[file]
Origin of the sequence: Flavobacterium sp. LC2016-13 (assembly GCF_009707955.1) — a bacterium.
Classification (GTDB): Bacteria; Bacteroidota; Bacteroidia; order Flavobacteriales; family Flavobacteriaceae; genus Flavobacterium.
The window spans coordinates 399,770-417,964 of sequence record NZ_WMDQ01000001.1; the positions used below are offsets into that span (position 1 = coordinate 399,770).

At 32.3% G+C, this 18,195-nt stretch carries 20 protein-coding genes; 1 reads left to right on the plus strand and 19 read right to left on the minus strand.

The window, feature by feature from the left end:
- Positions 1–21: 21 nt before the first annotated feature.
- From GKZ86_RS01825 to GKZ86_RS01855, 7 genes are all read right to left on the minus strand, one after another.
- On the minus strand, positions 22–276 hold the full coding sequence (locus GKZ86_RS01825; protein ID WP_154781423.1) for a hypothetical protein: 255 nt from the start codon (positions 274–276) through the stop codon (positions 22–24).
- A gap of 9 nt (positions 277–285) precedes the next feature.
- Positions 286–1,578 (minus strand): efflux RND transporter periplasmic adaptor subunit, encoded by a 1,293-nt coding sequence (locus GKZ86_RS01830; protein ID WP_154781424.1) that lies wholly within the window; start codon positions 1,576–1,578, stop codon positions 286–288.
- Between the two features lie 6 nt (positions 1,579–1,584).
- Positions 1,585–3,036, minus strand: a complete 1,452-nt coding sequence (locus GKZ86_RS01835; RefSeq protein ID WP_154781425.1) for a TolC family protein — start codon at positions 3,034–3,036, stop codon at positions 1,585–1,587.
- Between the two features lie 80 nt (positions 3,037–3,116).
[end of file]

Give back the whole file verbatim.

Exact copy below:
Origin of the sequence: Flavobacterium sp. LC2016-13 (assembly GCF_009707955.1) — a bacterium.
Classification (GTDB): Bacteria; Bacteroidota; Bacteroidia; order Flavobacteriales; family Flavobacteriaceae; genus Flavobacterium.
The window spans coordinates 399,770-417,964 of sequence record NZ_WMDQ01000001.1; the positions used below are offsets into that span (position 1 = coordinate 399,770).

At 32.3% G+C, this 18,195-nt stretch carries 20 protein-coding genes; 1 reads left to right on the plus strand and 19 read right to left on the minus strand.

The window, feature by feature from the left end:
- Positions 1–21: 21 nt before the first annotated feature.
- From GKZ86_RS01825 to GKZ86_RS01855, 7 genes are all read right to left on the minus strand, one after another.
- On the minus strand, positions 22–276 hold the full coding sequence (locus GKZ86_RS01825; protein ID WP_154781423.1) for a hypothetical protein: 255 nt from the start codon (positions 274–276) through the stop codon (positions 22–24).
- A gap of 9 nt (positions 277–285) precedes the next feature.
- Positions 286–1,578 (minus strand): efflux RND transporter periplasmic adaptor subunit, encoded by a 1,293-nt coding sequence (locus GKZ86_RS01830; protein ID WP_154781424.1) that lies wholly within the window; start codon positions 1,576–1,578, stop codon positions 286–288.
- Between the two features lie 6 nt (positions 1,579–1,584).
- Positions 1,585–3,036, minus strand: a complete 1,452-nt coding sequence (locus GKZ86_RS01835; RefSeq protein ID WP_154781425.1) for a TolC family protein — start codon at positions 3,034–3,036, stop codon at positions 1,585–1,587.
- Between the two features lie 80 nt (positions 3,037–3,116).